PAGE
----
At the EENA Conference 2019, EENA announced the launch of a new project to modernise how citizens can contact emergency services, as well as how emergency organisations communicate with each other. The year-long pilot project – Launching the Deployment of Next Generation 112 (NG112) – will demonstrate how technologies we use every day such as video calls, text chat and home speakers can be integrated into emergency response in different countries.

NG112 is all about making use of Internet Protocol (IP) communications. IP calls can carry more varied data than traditional calls. Most emergency services are currently limited to receiving just voice, but NG112 would mean that they could also receive location information, text, photos, video calls and other data.

On top of this, NG112 would also mean that emergency services call centres (Public Safety Answering Points) can be interconnected. For example, if there is an overload of calls or if one centre becomes unavailable, emergency calls can be redirected to another. Surprisingly, in most countries this is not currently possible.

Tech industries including the Internet of Things, Smart Cities and 5G are thriving in Europe and there is lifesaving role for them in Next Generation emergency response. The fields are seeing multiple high-level investments, with the European Commission earmarking 700 million euros for the 5G partnership[1] and the EIP-SCC pledging 1 billion euros to 300 smart cities by 2020[2]. Embracing these established technologies in the emergency field will help to create more efficient, accessible and flexible emergency services.

But despite being tried, tested and deployed over in the USA and Canada, Next Generation 112 is almost non-existent in Europe, where most emergency services can only be reached by voice call. Emergency services can’t take advantage of the value of these tech industries, because they simply aren’t prepared to receive the data.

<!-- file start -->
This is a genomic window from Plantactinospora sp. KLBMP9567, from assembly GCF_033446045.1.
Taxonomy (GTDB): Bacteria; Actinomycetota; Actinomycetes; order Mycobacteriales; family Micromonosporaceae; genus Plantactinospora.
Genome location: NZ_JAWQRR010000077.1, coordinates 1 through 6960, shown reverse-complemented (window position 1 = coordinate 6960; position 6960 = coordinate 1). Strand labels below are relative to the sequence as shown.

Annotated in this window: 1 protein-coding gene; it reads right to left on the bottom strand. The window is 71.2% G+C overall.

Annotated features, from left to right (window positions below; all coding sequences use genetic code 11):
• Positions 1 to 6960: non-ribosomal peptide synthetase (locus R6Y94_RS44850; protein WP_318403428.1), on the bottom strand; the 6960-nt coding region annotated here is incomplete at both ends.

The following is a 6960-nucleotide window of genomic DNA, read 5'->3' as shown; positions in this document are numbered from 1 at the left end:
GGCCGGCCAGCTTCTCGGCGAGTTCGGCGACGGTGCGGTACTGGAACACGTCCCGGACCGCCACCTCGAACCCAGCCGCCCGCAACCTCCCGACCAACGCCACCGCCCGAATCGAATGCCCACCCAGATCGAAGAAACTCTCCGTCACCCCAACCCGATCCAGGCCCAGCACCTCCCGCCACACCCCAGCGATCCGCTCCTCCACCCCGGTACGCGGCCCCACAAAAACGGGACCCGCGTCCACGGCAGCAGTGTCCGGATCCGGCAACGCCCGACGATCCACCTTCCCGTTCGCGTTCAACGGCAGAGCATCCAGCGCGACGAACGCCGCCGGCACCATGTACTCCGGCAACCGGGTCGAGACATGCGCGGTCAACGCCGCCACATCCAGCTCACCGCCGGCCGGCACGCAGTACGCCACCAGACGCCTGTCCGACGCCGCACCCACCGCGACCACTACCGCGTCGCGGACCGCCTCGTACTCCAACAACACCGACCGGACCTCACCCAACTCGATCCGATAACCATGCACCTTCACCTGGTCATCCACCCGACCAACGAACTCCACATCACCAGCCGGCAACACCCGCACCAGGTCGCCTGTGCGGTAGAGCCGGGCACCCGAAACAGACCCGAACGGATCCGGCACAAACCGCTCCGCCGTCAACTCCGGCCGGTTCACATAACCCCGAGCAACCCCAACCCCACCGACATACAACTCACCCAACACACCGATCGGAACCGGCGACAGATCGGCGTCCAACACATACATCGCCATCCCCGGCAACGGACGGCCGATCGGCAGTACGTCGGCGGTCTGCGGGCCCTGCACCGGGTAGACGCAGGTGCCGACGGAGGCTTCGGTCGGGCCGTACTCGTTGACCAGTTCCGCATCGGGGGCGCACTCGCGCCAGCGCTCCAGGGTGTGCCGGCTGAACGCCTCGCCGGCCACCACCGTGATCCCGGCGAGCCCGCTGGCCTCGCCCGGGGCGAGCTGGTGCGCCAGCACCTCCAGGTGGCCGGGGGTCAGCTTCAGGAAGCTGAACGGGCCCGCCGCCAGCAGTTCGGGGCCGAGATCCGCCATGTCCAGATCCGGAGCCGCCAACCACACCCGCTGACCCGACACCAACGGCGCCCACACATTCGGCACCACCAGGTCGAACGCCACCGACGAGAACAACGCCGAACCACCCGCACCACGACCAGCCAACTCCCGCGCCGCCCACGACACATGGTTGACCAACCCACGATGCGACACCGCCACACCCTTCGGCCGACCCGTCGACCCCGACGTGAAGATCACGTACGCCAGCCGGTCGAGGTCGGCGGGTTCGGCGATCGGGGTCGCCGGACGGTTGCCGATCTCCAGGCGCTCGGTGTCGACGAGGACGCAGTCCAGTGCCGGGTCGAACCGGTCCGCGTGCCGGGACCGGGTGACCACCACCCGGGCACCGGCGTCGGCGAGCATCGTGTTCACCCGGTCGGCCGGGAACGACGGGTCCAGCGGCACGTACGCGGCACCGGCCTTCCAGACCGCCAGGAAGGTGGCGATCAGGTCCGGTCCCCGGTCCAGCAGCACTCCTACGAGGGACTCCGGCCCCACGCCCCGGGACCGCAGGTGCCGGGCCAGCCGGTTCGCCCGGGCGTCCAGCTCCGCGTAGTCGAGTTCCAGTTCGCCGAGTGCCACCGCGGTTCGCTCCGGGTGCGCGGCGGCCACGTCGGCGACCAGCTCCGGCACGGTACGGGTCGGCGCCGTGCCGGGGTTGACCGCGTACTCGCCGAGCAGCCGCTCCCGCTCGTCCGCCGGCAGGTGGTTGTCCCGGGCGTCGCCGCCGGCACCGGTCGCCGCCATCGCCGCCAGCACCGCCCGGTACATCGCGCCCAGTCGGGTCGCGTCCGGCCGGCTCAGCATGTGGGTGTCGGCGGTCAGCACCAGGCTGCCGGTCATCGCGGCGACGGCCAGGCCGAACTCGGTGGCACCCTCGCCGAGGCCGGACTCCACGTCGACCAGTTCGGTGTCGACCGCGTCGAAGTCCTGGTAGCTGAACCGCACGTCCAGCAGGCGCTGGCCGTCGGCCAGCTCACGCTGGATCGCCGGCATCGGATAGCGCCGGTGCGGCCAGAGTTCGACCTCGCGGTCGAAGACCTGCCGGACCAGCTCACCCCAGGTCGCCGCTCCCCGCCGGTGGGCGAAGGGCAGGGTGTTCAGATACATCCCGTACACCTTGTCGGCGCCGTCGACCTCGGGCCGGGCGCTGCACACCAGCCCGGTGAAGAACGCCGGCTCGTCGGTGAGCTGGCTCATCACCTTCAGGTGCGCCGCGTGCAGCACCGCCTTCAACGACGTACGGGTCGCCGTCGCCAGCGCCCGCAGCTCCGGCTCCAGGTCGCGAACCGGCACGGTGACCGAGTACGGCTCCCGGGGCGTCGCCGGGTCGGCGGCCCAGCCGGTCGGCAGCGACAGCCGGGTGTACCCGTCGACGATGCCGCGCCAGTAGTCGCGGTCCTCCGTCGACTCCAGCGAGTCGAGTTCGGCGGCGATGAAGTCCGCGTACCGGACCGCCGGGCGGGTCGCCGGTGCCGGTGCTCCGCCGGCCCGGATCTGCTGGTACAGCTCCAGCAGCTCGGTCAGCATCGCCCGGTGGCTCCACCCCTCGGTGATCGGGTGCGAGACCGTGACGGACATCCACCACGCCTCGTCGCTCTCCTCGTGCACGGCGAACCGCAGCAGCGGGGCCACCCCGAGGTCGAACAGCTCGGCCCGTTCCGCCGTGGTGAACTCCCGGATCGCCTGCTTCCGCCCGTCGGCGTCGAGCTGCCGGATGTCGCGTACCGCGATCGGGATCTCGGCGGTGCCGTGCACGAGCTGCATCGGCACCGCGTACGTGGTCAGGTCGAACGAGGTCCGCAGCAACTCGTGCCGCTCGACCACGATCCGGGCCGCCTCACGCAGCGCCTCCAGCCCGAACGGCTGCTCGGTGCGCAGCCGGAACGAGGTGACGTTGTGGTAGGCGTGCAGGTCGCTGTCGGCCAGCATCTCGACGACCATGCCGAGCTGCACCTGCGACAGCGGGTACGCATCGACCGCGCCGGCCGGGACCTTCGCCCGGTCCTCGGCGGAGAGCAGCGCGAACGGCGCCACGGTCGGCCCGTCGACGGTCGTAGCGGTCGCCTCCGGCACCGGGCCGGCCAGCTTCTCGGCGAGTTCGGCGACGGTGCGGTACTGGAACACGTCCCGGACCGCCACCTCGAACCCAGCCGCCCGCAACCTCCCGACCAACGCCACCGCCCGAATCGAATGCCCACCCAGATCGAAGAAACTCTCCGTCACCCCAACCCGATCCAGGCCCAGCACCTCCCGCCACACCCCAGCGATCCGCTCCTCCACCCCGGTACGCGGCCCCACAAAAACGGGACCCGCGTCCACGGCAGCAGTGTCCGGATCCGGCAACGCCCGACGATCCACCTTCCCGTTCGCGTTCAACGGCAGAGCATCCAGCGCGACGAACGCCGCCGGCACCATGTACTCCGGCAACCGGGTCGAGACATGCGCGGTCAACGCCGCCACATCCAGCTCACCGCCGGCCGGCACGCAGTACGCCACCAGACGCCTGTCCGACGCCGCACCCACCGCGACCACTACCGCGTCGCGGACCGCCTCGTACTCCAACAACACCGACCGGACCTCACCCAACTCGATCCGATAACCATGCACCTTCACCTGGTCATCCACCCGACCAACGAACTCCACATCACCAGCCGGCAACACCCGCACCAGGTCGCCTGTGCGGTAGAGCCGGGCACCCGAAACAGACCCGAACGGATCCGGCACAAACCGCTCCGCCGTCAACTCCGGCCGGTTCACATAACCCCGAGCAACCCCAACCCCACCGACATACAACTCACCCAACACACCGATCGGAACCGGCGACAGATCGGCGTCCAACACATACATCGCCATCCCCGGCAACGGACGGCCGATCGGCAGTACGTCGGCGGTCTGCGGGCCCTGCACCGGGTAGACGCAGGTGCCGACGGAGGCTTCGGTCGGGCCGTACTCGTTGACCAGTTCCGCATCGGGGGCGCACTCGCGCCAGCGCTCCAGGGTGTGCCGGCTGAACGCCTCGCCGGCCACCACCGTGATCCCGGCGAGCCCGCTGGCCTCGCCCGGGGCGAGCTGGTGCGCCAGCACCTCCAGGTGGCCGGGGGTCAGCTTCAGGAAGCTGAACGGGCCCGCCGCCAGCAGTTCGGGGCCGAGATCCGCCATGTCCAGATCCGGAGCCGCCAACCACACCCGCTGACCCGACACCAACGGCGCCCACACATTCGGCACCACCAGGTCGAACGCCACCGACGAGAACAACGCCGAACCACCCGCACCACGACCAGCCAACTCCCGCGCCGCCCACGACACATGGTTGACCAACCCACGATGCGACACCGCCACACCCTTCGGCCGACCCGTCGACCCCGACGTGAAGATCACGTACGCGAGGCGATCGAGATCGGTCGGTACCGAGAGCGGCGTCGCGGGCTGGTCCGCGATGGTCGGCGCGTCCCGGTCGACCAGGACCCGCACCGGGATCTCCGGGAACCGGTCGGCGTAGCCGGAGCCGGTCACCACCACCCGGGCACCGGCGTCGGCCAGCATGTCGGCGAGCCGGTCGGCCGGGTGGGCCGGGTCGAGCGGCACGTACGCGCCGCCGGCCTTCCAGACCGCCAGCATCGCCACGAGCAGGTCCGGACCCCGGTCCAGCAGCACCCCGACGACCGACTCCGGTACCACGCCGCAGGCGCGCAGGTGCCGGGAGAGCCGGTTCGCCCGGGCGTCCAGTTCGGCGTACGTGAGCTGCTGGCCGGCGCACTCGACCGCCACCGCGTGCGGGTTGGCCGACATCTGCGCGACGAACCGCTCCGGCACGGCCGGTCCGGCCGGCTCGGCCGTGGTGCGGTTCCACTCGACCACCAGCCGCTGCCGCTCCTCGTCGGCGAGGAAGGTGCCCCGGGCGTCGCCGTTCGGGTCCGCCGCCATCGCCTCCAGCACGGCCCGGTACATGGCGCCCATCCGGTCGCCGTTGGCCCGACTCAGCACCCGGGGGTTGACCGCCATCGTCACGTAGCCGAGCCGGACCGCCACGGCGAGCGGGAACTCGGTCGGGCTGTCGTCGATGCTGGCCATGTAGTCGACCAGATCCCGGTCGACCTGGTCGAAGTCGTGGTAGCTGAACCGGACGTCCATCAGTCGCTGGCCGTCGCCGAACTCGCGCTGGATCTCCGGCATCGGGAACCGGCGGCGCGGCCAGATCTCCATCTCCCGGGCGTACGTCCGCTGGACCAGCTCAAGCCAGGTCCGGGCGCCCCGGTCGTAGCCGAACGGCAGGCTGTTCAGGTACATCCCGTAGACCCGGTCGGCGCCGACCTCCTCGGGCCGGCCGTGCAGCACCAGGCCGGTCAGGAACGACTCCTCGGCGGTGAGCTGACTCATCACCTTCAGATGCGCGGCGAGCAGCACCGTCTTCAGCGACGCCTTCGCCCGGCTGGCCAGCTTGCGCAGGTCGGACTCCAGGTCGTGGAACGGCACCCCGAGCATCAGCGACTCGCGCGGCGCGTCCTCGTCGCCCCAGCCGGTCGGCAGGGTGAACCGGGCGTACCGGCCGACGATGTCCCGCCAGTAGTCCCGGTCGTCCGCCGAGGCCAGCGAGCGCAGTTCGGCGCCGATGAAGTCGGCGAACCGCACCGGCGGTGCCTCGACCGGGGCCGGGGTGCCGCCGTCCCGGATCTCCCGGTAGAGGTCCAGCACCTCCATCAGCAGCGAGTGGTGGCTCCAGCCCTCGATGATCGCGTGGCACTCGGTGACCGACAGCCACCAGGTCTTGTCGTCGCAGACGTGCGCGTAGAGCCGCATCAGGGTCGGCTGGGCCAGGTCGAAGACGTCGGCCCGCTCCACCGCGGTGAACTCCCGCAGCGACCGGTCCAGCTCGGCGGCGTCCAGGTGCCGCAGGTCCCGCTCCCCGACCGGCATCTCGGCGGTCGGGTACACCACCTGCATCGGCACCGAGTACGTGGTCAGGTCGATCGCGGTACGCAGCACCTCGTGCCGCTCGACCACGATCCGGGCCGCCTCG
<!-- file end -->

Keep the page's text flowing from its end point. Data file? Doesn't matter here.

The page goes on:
As well as missing out on the benefits, as these tech industries continue to grow, emergency services risk becoming isolated as one of the only services accessible exclusively by traditional phone call. As we turn more and more to communication methods like messenger services[3], emergency services risk becoming completely out of touch with everyday communications. The ‘future’ is already here, but we are not embracing it. EENA plans to change all that.

EENA’s new project will test and deploy the NG112 architecture in different European countries. But why do we need it?

Implementing NG112 will address many difficulties faced by emergency services and citizens. Situations proposed to be tested during the project include automatically delivering caller location, calling using connected objects and potentially even broadcasting public warning messages through home speakers. By testing video or text communications, the NG112 project could also help address the needs of the 80 million people with disabilities in Europe[4]. Add to this that networks between emergency centres can be deployed, improving processes with new possibilities, such as routing calls based on language spoken.

Alongside the lifesaving benefits of NG112 comes a growing necessity to switch to internet-based emergency communications, as the Public Switched Telephone Network for traditional voice calls will soon be phased out. With the NG112 project, EENA is addressing this need to begin moving emergency communications to SIP-based systems.

A call for applications has been launched to join EENA’s new project. Countries wishing to apply should create their own consortium. As SIP-enabled phones for emergency calls have already been successful in controlled situations, EENA’s new project will focus on demonstrating their use in more real-life environments. The results from the pilot project will therefore help to build the foundations for practical deployment of NG112, and therefore the future of emergency call-handling in Europe.

By Rose Michael, Knowledge Officer, EENA.


[1]  European Commission

[2]  EIP-SCC

[3] Digital Information World

[4] European Disability Forum